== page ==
Leading Lights: Tips from top English literature A Level student on understanding Shakespeare, Bronte, Yeats and more

Leading Lights: Tips from top English literature A Level student on understanding Shakespeare, Bronte, Yeats and more

We speak to Simone Morris, an Outstanding Cambridge Learner Award winner, about her passion for reading and for some helpful revision hints

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Doing well in literature takes both hard work and the passion to see it though.
Photo: Simone Morris

If you have trouble understanding William Shakespeare’s work, you should try reading them out loud, listening to audiobooks, or watching the plays on YouTube. This is one of many useful tips from Hong Kong’s top scorer in the Cambridge International English Literature A Level, Simone Morris.

The 18-year-old Kellett School graduate was honoured with the Outstanding Cambridge Learner Award for her thorough comprehension and critical analysis of English literary masterpieces, such as Shakespeare’s Richard II, Emily Bronte’s novel Wuthering Heights, and William Butler Yeats’ poetry.

“Literature in the form of novels, plays, or poems, gives us an understanding of the human condition,” said the University of Sydney first-year student, who is majoring in English, as well as immunology and pathology.

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“It is a pure expression of how people interact with the world around them,” Simone told Young Post.

She grew up reading J.K. Rowling’s Harry Potter stories and developed a taste for books with elements of magical realism. One of her all-time favourite writers of this genre, she said, is the 1982 Nobel laureate Gabriel Garcia Marquez.

“He has an amazing capacity to create disorientating and fascinating texts full of symbolism and strangeness,” she said.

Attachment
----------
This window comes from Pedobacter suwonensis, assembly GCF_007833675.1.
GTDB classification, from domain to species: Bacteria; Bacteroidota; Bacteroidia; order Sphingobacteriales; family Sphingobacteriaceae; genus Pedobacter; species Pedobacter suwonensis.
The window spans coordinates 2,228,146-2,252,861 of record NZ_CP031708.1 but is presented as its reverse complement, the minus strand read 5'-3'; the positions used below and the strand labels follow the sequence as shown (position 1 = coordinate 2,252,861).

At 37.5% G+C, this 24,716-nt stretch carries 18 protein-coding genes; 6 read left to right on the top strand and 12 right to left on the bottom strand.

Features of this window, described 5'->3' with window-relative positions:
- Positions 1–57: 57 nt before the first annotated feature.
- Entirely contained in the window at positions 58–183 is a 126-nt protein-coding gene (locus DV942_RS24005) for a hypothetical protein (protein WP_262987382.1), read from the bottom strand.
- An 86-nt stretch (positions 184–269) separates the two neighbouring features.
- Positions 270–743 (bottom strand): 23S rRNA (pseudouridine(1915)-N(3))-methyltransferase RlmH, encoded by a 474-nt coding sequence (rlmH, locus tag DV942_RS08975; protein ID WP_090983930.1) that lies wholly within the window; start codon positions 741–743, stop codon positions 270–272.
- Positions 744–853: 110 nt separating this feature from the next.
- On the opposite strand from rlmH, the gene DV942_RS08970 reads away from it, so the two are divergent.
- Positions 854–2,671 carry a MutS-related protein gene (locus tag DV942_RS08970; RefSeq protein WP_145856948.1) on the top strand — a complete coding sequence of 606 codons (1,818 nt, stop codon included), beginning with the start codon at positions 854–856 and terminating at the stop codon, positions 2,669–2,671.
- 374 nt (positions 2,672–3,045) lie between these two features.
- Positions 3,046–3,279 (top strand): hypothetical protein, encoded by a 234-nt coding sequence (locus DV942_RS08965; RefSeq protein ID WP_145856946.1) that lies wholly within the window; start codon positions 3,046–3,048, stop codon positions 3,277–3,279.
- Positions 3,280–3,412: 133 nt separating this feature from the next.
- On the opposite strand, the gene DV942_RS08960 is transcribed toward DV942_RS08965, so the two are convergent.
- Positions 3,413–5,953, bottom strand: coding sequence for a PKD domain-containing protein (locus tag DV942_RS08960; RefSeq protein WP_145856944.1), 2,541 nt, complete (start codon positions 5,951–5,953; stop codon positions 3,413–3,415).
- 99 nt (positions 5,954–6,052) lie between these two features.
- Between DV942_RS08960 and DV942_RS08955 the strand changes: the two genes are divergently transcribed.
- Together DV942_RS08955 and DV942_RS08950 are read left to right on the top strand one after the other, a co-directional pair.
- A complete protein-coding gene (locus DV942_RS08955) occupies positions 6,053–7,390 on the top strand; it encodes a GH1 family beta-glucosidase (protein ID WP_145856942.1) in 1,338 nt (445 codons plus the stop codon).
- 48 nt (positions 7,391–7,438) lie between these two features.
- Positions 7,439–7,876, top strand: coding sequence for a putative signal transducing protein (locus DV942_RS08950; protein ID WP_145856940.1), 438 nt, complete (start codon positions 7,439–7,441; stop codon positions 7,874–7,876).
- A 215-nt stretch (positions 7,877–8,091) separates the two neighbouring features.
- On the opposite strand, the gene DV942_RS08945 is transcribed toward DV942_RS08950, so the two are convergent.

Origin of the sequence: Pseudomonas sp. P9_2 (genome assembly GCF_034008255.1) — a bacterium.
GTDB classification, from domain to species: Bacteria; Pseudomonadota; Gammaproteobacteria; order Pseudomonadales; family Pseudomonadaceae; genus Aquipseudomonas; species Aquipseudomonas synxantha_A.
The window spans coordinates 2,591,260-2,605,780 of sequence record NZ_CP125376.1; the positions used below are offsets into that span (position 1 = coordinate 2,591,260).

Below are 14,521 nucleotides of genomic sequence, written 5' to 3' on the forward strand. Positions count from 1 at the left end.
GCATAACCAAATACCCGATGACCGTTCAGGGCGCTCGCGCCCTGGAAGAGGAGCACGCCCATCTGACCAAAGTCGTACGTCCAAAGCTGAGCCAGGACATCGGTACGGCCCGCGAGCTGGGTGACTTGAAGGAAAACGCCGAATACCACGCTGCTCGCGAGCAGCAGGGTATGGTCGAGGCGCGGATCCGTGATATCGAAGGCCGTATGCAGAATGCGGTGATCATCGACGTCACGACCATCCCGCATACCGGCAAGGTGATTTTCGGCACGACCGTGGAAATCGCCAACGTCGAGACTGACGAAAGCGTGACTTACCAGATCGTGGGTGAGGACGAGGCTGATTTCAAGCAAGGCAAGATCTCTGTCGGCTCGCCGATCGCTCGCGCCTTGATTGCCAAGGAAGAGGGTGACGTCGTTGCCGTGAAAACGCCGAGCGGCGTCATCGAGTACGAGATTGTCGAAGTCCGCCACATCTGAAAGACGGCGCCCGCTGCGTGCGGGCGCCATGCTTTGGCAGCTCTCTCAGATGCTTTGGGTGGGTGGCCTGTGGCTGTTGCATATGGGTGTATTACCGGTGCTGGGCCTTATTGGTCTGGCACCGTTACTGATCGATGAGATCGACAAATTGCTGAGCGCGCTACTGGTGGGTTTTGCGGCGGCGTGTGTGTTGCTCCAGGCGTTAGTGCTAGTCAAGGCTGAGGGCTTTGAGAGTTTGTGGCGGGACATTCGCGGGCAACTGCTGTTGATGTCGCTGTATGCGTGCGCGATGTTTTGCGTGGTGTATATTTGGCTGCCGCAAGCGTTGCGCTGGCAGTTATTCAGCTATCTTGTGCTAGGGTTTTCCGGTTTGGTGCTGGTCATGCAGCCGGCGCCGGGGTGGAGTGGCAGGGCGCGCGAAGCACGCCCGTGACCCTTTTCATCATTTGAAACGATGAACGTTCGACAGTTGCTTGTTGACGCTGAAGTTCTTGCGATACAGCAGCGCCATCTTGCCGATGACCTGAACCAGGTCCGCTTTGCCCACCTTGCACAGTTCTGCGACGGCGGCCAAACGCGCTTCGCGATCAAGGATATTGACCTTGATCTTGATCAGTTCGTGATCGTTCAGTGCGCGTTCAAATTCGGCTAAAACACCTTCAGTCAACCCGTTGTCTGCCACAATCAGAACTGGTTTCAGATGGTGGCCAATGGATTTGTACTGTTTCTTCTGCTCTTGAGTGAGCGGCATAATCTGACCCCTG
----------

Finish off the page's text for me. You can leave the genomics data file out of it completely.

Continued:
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“I’ve loved reading since I was little,” she added. “But I really started to love English literature towards the end of GCSEs wn we started analysing literature more critically.”

But it took more than passion for the subject to succeed in the A Level exam. Simone practised writing a comprehensive literature analysis under time pressure by doing numerous mock essays.

“One of the challenges I faced was keeping to the time limit, [including time for] proofreading my essays” Simone said. “Reading them backwards helped me to spot my errors better.”

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Another obstacle she had to overcome was memorising as many quotes as she could that would show her knowledge and understanding of the set texts in the exam. “I [remember having] sticky notes stuck all around my room and the house for months,” she said.

Simone’s advice for students taking the English Literature exam in the future is to start memorising early and to be economical with what you choose to memorise.

“Try to find quotes that you can use for more than one theme or point,” she suggested.

Simone thinks seeing plays performed on stage is the best way to understand them.
Photo: Simone Morris

To deepen her understanding of certain plays, Simone said she would watch videos of them being performed on stage, instead of just studying the scripts.

“It’s important to view them as works of theatre … and think about staging, as well as how directors in the past have approached the text.”

For those hoping to find sources to strengthen their arguments while training their critical thinking muscles, she recommends reading scholarly analyses of the set texts. “They were really useful materials to backup or challenge my ideas. Reading them helped me to write in that formal style as well,” she said, adding that the digital library Jstor is a great database to go to for these academic journals.

Simone has always been more of a reader than a writer, but she is planning to put pen to paper more often in the future.

“I have joined The University of Sydney publication called Pulp, and I’ll be writing some articles for them soon,” she said. Perhaps, one day, Simone’s work will be in the English Literature exam, too.

Edited by Nicole Moraleda

This article appeared in the Young Post print edition as
(Study) tips that are lit

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